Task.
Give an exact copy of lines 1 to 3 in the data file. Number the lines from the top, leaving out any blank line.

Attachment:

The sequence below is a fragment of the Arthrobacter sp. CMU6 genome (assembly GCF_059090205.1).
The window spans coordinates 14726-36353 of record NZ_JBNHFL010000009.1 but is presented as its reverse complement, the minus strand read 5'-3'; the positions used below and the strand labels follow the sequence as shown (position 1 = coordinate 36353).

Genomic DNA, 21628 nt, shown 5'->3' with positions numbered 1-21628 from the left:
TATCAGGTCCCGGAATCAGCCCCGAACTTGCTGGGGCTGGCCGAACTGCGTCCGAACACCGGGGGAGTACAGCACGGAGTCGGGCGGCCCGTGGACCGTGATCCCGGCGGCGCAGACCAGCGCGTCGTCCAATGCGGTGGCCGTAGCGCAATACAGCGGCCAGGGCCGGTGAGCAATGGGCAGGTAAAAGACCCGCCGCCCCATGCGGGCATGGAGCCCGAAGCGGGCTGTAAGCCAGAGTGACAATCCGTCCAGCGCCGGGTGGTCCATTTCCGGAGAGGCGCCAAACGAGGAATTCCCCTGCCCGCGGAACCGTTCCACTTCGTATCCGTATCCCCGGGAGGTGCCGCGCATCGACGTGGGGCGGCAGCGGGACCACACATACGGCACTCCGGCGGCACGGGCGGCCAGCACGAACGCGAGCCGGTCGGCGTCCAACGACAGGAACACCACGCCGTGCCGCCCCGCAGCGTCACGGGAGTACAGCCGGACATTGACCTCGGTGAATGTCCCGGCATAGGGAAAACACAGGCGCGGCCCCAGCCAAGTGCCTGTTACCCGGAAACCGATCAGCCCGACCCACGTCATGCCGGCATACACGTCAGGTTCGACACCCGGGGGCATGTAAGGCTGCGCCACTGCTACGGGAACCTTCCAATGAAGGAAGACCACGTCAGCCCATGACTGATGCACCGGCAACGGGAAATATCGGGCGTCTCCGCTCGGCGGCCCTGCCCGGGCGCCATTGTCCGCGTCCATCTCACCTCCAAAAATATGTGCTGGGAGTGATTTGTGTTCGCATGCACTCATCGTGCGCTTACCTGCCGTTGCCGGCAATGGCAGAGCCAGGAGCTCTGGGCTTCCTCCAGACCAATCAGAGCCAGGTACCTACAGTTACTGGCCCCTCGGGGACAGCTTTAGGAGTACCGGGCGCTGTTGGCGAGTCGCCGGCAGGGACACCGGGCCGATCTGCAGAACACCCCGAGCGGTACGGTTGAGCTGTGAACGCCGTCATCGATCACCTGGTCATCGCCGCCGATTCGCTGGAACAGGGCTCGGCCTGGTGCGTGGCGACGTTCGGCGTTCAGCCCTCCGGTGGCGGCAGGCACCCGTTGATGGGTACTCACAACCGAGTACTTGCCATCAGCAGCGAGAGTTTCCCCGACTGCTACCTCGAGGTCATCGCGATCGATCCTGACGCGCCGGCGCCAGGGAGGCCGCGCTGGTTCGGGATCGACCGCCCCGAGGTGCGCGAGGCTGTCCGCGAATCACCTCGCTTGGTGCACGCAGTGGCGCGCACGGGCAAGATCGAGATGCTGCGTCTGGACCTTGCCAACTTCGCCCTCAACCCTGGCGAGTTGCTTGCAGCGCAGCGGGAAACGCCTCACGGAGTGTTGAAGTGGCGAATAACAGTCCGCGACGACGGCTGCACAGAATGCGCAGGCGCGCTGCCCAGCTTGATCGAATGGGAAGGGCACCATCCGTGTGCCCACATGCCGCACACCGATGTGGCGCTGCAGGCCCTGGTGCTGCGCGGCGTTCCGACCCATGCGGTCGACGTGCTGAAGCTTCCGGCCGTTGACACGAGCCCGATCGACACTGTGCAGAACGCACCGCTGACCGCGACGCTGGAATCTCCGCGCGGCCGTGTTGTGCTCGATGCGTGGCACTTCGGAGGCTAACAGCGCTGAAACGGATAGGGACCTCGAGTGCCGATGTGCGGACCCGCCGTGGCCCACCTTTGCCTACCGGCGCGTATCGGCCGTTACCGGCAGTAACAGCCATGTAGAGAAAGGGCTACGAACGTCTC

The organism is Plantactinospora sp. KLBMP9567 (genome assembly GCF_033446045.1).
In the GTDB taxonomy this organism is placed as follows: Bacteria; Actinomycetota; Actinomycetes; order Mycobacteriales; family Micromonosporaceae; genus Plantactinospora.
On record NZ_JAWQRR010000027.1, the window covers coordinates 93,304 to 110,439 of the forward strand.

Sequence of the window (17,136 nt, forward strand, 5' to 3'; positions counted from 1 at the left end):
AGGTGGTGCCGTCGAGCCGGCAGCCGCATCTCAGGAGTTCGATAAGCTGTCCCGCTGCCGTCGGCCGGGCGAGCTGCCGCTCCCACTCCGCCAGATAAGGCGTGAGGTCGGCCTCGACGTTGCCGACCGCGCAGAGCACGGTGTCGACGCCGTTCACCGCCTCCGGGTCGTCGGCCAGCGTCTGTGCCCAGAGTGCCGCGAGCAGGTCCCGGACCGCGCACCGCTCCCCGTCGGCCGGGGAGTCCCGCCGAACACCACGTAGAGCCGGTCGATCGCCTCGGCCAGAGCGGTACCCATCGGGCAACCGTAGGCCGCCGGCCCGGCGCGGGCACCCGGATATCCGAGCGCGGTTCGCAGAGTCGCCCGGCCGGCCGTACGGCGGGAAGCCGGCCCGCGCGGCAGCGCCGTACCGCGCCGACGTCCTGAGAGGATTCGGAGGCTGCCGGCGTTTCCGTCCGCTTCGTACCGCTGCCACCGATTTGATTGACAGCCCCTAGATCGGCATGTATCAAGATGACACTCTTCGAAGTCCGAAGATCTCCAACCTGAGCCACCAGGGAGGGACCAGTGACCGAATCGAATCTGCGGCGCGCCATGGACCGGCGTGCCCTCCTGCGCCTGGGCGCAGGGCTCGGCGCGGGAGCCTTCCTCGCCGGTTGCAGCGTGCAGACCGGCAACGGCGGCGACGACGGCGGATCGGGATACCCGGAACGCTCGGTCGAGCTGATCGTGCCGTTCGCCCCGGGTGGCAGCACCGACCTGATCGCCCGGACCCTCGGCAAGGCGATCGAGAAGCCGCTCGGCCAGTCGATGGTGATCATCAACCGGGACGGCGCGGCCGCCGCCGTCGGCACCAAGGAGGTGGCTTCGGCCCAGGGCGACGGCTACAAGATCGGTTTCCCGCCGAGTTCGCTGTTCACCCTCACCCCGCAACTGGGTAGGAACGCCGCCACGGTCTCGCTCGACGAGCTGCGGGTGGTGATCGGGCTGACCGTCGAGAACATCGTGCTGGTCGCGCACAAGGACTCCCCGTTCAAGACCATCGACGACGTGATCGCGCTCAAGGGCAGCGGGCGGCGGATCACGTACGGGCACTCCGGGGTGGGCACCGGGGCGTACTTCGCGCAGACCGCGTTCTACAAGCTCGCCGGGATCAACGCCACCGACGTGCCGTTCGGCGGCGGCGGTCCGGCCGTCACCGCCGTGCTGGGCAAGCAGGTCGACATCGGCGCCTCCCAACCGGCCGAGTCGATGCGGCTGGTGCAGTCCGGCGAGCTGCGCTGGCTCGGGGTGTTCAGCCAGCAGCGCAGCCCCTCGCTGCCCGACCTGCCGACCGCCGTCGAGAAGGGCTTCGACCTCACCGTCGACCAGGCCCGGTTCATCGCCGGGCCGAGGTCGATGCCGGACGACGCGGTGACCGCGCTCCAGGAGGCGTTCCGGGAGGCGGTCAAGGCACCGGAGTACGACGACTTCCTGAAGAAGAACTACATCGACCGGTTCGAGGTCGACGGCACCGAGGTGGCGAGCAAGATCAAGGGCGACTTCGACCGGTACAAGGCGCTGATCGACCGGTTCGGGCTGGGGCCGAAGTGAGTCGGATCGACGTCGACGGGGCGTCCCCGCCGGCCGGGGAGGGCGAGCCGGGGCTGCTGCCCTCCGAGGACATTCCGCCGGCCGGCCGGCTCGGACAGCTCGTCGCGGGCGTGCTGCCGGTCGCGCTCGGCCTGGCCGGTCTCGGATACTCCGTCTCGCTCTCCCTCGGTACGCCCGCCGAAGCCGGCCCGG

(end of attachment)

The sequence below is a fragment of the Arthrobacter sp. CMU6 genome (assembly GCF_059090205.1).
The window spans coordinates 14726-36353 of record NZ_JBNHFL010000009.1 but is presented as its reverse complement, the minus strand read 5'-3'; the positions used below and the strand labels follow the sequence as shown (position 1 = coordinate 36353).

Genomic DNA, 21628 nt, shown 5'->3' with positions numbered 1-21628 from the left: